Peter Barrett used to ask an interesting question on sailing in current: "Two one design sailors belong to a yacht club on a river which has a current of 3 knots, but unfortunately they work opposite shifts so cannot race to settle who is faster? They agree to time how long it takes them to reach a bridge which is 2 miles downstream, the longer time buys the other a beer. The first sailor finds that on his day, the yacht club flag is limp, i.e. there is absolutely no wind. Next day the second sailor comes down and is happy to find a nice 3 knot wind in the downstream direction. Which sailor wins the bet?"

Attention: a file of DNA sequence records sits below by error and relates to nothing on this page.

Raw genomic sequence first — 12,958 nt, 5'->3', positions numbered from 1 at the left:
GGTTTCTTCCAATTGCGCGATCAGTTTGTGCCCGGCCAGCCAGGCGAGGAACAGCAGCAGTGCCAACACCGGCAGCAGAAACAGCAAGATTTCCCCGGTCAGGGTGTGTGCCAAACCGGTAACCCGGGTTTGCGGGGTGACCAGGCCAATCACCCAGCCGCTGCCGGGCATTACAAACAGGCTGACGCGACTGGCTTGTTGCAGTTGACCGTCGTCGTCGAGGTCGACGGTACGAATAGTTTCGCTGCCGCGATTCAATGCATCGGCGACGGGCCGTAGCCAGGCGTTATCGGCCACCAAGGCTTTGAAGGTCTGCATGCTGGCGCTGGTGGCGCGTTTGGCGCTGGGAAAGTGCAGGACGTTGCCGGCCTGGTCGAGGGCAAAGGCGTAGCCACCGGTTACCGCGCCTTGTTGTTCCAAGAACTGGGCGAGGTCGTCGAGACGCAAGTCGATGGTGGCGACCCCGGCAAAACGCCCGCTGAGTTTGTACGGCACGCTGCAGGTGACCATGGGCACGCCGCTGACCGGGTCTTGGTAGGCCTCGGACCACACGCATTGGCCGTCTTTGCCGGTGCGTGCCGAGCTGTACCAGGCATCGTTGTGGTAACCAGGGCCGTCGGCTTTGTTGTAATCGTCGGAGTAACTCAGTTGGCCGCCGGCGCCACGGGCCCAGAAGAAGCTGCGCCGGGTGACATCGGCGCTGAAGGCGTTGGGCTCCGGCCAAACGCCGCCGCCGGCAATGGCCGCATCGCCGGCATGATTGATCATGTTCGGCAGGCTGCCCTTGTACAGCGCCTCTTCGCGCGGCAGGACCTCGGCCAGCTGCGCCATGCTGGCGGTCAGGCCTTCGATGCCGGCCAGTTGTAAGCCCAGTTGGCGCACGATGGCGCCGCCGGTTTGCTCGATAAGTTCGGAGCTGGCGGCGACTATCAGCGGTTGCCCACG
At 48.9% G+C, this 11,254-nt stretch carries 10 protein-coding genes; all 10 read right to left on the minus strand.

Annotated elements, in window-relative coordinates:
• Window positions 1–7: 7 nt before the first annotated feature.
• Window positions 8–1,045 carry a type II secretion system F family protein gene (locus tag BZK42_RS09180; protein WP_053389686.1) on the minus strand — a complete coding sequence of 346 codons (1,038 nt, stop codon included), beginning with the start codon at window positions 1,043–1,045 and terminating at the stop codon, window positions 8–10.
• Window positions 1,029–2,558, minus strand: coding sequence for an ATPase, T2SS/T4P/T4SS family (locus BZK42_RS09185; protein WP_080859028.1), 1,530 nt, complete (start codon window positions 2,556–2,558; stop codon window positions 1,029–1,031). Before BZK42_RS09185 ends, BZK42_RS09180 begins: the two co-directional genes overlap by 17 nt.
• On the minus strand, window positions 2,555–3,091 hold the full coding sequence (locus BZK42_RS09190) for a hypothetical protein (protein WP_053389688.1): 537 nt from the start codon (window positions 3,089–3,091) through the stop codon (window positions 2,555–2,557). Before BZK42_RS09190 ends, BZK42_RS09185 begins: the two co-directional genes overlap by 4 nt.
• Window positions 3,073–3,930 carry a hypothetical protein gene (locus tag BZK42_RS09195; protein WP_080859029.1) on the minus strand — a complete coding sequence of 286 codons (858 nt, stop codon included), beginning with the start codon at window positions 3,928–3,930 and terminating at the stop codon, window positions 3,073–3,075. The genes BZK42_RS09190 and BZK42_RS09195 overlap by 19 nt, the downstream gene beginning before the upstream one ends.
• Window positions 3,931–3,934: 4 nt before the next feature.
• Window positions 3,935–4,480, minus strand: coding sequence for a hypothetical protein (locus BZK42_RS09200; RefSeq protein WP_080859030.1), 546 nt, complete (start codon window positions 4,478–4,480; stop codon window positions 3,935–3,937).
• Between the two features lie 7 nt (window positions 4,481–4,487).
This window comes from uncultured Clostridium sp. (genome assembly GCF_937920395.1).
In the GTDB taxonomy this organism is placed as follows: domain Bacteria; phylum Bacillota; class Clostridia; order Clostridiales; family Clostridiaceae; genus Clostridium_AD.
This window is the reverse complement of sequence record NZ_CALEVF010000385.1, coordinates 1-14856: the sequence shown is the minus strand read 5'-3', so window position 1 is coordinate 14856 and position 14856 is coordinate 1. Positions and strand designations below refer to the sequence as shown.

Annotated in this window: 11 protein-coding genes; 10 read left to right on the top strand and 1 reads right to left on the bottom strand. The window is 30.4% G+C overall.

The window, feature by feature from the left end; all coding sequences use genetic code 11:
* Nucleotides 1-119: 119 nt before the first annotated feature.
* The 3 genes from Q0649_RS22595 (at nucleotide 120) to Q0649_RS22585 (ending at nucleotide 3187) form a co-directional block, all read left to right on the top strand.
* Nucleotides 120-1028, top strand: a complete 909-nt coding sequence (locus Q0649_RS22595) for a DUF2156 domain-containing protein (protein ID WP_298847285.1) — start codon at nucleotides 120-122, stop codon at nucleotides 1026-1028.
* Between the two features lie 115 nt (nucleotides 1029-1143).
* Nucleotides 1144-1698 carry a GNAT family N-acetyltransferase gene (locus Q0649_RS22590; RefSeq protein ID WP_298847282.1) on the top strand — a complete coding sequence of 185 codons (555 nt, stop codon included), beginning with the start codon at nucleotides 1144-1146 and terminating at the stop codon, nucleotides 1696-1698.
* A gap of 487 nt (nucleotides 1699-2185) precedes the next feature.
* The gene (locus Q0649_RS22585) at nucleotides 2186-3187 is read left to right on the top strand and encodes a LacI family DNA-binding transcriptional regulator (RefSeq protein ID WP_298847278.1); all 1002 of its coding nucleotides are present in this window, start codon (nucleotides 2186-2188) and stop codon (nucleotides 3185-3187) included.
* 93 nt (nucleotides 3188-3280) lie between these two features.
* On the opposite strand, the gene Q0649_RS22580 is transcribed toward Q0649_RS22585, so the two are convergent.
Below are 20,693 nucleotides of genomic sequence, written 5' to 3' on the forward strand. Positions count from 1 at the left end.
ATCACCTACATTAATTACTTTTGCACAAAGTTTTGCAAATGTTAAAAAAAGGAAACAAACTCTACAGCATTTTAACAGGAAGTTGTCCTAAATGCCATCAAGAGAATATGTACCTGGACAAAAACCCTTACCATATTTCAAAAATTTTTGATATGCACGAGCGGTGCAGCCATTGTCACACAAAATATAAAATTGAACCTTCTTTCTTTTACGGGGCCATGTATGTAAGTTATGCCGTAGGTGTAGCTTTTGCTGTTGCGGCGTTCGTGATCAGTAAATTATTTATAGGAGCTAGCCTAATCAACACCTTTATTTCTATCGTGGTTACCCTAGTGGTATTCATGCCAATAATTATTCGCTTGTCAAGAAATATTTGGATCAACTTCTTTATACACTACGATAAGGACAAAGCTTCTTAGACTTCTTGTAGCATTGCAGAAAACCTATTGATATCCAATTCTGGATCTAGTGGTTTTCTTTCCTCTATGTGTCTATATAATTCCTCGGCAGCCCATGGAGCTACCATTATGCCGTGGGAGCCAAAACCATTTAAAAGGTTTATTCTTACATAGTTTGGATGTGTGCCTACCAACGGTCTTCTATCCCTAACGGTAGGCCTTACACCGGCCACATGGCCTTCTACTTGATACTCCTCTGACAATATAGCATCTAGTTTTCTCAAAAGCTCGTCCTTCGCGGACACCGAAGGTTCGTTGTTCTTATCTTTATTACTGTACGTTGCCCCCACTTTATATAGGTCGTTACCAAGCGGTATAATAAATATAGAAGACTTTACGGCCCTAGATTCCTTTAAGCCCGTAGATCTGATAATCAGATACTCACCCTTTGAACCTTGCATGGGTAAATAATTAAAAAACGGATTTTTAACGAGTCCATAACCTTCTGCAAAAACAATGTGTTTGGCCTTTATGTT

The first sailor rows his boat out to the middle of the river and starts to drift downstream at 3 knots whereupon he has a 3 knot headwind. He can beat against this headwind and so sail towards the bridge faster than a stick in the water. When the second sailor starts to drift downstream at 3 knots the 3 knot wind relative to the shore now becomes a flat calm relative to the water, so all he can do is drift at the same speed as the stick in the water. Thus contrary to common sense, (which Einstein defined as the prejudices we acquire before the age of 16) the flat calm day is better and the first sailor wins. - Peter Hinrichsen